Analysing demand and cost of toric IOLs in hospitals


Study results help shed light on using toric IOLs on corneal astigmatism patients

"We were interested in understanding our patient demographic in greater detail so as to establish the need for toric lens provision. We could then plan its probable cost and implementation," said Dr Muhtaseb, previous consultant ophthalmologist at the Singleton Hospital Abertawe Bro Morgannwg University NHS Trust, Swansea, UK.

Compiling the study

At the time of cataract surgery a toric IOL (Rayner TFlex, UK) was implanted to correct for the corneal astigmatism. "We did not consider analysing wavefront errors or other data," added Dr Muhtaseb, "Our focus was on the main element of a patient's clinical picture that we could treat and that would greatly affect the quality of the surgical outcome."

There were minimal factors affecting the results. Dr Mohammed explained. "All patients were seen in the same department by one of the same four technicians, all using the same model of IOL Master, and all patients had surgery using the same model of phacoemulsification device (Storz Millennium)."

Beneficial to hospitals

The measured corneal astigmatism of the majority of the study group (79.5%) was 1.5 D or less. A little less than a quarter of the patients involved in the study had a corneal astigmatism of 0.5 D or less and only about 6.5% of the patients had a corneal astigmatism of more than 1.5 D. This data will prove useful to hospitals in determining the level of need for toric IOLs and how much it will cost to implement the use of these lenses in this setting.

"The data from this study shouldn't only be confined to NHS practices," according to Dr Muhtaseb. "These findings will also benefit patients being treated in private practice." He noted that further clinical data from a greater patient population and using a dedicated corneal topographer could offer a more clinically 'ideal' situation to this type of study, however, the IOLMaster was used as it is practical and relevant to a real-life scenario for many surgeons. In the future, Dr Muhtaseb would like to proceed with a further study of the clinical outcomes and patient satisfaction after toric IOL implantation.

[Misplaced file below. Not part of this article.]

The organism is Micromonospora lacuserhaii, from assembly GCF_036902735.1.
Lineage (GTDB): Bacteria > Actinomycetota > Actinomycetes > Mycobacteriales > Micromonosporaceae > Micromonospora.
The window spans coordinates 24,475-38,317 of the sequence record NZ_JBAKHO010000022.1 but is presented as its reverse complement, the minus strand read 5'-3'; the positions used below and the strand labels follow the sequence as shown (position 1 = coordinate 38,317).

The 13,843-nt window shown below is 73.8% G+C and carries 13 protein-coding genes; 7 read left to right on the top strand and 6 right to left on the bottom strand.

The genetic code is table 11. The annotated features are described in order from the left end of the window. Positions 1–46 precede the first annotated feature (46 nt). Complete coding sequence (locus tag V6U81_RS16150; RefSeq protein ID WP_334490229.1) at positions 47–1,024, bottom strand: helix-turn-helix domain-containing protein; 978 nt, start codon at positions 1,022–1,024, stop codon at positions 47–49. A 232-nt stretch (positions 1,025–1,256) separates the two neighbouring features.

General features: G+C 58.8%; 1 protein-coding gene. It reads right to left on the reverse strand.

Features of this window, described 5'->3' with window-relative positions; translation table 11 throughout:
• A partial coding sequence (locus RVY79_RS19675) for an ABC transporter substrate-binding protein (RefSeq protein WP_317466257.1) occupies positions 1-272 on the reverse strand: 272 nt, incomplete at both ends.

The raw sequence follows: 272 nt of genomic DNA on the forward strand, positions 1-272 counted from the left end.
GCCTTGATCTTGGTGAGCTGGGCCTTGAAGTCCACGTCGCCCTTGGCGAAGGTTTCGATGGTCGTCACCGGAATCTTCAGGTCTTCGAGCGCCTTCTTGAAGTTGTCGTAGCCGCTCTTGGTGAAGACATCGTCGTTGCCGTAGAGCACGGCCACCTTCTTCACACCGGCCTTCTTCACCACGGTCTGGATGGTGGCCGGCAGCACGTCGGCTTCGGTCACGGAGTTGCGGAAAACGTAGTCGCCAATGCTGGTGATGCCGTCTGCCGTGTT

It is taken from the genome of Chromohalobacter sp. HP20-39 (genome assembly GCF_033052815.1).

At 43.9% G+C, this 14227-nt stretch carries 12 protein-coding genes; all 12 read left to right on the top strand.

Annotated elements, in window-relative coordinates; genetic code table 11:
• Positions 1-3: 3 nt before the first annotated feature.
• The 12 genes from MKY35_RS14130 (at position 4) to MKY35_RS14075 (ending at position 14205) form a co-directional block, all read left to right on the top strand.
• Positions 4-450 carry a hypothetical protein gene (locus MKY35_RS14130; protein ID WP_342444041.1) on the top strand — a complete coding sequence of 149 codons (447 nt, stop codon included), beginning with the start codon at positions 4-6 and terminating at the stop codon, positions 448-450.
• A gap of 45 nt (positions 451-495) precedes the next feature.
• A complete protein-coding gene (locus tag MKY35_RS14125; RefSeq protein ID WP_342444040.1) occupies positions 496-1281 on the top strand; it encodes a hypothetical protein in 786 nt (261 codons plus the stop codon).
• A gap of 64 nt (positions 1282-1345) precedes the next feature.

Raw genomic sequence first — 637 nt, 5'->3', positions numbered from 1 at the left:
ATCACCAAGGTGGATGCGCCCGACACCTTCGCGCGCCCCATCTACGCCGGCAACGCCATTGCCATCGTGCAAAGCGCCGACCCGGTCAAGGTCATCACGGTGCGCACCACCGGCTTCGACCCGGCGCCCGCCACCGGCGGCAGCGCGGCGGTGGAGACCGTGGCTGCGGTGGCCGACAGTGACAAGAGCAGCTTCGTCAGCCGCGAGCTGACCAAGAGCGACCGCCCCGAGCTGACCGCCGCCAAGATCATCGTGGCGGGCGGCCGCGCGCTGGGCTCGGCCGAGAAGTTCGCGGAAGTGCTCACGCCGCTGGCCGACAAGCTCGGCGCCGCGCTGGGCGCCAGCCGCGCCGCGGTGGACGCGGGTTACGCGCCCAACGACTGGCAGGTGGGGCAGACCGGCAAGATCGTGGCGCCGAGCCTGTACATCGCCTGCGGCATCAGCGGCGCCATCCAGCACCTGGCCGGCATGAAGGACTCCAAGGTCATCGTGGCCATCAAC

"We hope, however, that our study has added weight to the currently available literature that supports the use of toric IOLs through demonstrating the need for them," concluded Dr Muhtaseb.

Related Videos
ARVO 2024: Andrew D. Pucker, OD, PhD on measuring meibomian gland morphology with increased accuracy
 Allen Ho, MD, presented a paper on the 12 month results of a mutation agnostic optogenetic programme for patients with severe vision loss from retinitis pigmentosa
Noel Brennan, MScOptom, PhD, a clinical research fellow at Johnson and Johnson
ARVO 2024: President-elect SriniVas Sadda, MD, speaks with David Hutton of Ophthalmology Times
Elias Kahan, MD, a clinical research fellow and incoming PGY1 resident at NYU
Neda Gioia, OD, sat down to discuss a poster from this year's ARVO meeting held in Seattle, Washington
Eric Donnenfeld, MD, a corneal, cataract and refractive surgeon at Ophthalmic Consultants of Connecticut, discusses his ARVO presentation with Ophthalmology Times
John D Sheppard, MD, MSc, FACs, speaks with David Hutton of Ophthalmology Times
Paul Kayne, PhD, on assessing melanocortin receptors in the ocular space
Osamah Saeedi, MD, MS, at ARVO 2024
© 2024 MJH Life Sciences

All rights reserved.